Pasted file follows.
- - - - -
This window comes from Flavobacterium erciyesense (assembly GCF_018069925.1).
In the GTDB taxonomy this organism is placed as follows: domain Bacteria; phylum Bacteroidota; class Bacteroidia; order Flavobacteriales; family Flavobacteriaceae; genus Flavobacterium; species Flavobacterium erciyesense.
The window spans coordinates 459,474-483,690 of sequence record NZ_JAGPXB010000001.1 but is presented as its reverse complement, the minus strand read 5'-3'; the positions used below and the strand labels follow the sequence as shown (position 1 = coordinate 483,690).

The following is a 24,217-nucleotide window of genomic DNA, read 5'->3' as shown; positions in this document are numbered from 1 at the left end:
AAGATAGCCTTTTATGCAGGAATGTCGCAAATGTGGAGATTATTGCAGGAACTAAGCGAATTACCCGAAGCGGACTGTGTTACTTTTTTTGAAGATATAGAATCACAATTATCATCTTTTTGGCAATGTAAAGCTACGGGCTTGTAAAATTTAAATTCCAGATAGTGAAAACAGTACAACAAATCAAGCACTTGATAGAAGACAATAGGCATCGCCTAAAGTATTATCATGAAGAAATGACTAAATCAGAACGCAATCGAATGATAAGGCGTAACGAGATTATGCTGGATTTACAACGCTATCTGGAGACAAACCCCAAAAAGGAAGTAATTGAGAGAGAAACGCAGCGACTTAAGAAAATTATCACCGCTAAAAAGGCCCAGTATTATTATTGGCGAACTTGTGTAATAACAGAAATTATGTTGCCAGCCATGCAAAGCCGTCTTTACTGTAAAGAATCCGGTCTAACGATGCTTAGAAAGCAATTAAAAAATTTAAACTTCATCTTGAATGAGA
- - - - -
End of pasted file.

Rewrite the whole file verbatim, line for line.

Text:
This window comes from Flavobacterium erciyesense (assembly GCF_018069925.1).
In the GTDB taxonomy this organism is placed as follows: domain Bacteria; phylum Bacteroidota; class Bacteroidia; order Flavobacteriales; family Flavobacteriaceae; genus Flavobacterium; species Flavobacterium erciyesense.
The window spans coordinates 459,474-483,690 of sequence record NZ_JAGPXB010000001.1 but is presented as its reverse complement, the minus strand read 5'-3'; the positions used below and the strand labels follow the sequence as shown (position 1 = coordinate 483,690).

The following is a 24,217-nucleotide window of genomic DNA, read 5'->3' as shown; positions in this document are numbered from 1 at the left end:
AAGATAGCCTTTTATGCAGGAATGTCGCAAATGTGGAGATTATTGCAGGAACTAAGCGAATTACCCGAAGCGGACTGTGTTACTTTTTTTGAAGATATAGAATCACAATTATCATCTTTTTGGCAATGTAAAGCTACGGGCTTGTAAAATTTAAATTCCAGATAGTGAAAACAGTACAACAAATCAAGCACTTGATAGAAGACAATAGGCATCGCCTAAAGTATTATCATGAAGAAATGACTAAATCAGAACGCAATCGAATGATAAGGCGTAACGAGATTATGCTGGATTTACAACGCTATCTGGAGACAAACCCCAAAAAGGAAGTAATTGAGAGAGAAACGCAGCGACTTAAGAAAATTATCACCGCTAAAAAGGCCCAGTATTATTATTGGCGAACTTGTGTAATAACAGAAATTATGTTGCCAGCCATGCAAAGCCGTCTTTACTGTAAAGAATCCGGTCTAACGATGCTTAGAAAGCAATTAAAAAATTTAAACTTCATCTTGAATGAGA